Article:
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BC or PC?
Observations from the Edge
Robert T. Nanninga
North County Times
May 29, 2001
Enough already. For months now I have been marking time hoping the pseudo controversy surrounding the discontinuation of the B.C. comic strip would subside. But now with fellow columnist Richard Kirk weighing in with a groundless tirade about how Christians are an oppressed people I decided it was time to put this journalistic molehill into perspective.
Far from thought provoking, BC is best described as simple, one dimension fluff. No more offensive than the majority of comic strips being used to help sell newspapers. Should B.C been canceled? No, the last thing the world needs is yet another martyr. Censorship is wrong, as it is always a violation of the First Amendment. Truth be told? B.C was just tired, Newer strips seem less dated. Is that a judgement? No, just an observation.
Let's look at the facts. Johnny Hart's comic strip is the most syndicated strip in the world, and has been recognized as one of the best. Personally I never found it amusing, mainly because of it's misogynist treatment of the large woman in the strip, and the woman's constant abuse of the snake. Then there is the absurdity of prehistoric man referencing God, and or Jesus when those concepts were centuries away. Anachronisms are hardly reason for censorship, if this was in fact censorship, and not the publisher exercising the Constitutional right of Freedom of the Press.
If readers find something offensive in their daily paper they have three avenues of recourse. First they can skip over the offensive strip. Second, they can write a Letter to the Editor voicing their displeasure with the offending strip and the newspaper's decision to run it. And third, they could cancel their subscription after explaining why. Boycotts are a commercial form of censorship, one that is protected by the Constitution. Money talks in America; everything else is just hot air.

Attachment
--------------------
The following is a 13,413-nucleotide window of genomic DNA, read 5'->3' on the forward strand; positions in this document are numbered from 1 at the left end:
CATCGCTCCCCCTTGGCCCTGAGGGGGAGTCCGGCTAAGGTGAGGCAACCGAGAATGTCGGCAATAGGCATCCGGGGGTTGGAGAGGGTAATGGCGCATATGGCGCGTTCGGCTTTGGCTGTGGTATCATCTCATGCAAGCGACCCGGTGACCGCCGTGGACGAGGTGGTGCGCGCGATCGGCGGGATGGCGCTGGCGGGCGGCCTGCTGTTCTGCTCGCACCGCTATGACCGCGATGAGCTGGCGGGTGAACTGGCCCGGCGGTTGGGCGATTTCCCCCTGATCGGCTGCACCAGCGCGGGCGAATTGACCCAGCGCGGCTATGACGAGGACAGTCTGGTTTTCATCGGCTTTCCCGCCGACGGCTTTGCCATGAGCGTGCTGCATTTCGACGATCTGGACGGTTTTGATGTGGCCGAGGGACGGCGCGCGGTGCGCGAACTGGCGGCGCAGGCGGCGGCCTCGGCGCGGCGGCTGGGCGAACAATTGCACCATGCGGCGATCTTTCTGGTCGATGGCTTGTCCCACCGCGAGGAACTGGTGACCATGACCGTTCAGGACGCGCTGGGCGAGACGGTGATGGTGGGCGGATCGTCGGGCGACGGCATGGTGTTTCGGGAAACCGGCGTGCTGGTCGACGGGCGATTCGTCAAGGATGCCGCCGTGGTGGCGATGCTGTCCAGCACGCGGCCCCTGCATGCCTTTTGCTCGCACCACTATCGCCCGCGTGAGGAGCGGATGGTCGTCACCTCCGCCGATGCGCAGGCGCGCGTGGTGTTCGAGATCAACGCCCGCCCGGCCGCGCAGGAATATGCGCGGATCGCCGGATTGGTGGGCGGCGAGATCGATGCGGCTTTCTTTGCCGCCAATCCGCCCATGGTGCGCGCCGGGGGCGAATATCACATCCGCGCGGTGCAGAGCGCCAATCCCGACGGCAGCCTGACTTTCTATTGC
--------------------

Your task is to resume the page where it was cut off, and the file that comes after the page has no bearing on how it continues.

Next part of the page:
Now on to what is really at issue in regards to the BC debate. What is up with Christians claiming to be an oppressed minority? Last time I checked all money minted in the United States of America clearly states "In God We Trust." The Pledge of Allegiance includes the phrase "One nation under God." In court proceedings witnesses swear on the Christian bible, as do elected officials when sworn into office. Hardly an oppressed minority by any stretch of the word.
Meanwhile back at the facts. Even though BC is no longer found in the North County Times, it's vacancy has been filled with the far from subtle Christian strip called Wildwood. Talk about Christian propaganda, Wildwood is a surreal exercise in anthropocentrism that actually has forest creatures running a church. The funny bit? The last time I asked, according to the Christian faith, animals are brutish creatures that lack the ability to know the difference between right and wrong. If BC has taught us anything, faith and fantasy usually are employed in the same stoke of the pen. Wildwood carries on that tradition.
On line is Johnny Hart's explanation of his Easter 2001 strip. He meant to show that Christianity finds its roots in Judaism. Which is true. In hindsight he probably wishes he had employed a better way to make his point. But what's done is done. He's moved on, why can't the readers of NCT?
There are so many pressing issues facing the residents of Southern California, in the larger scheme of things a canceled comic strip is hardly worth losing sleep over.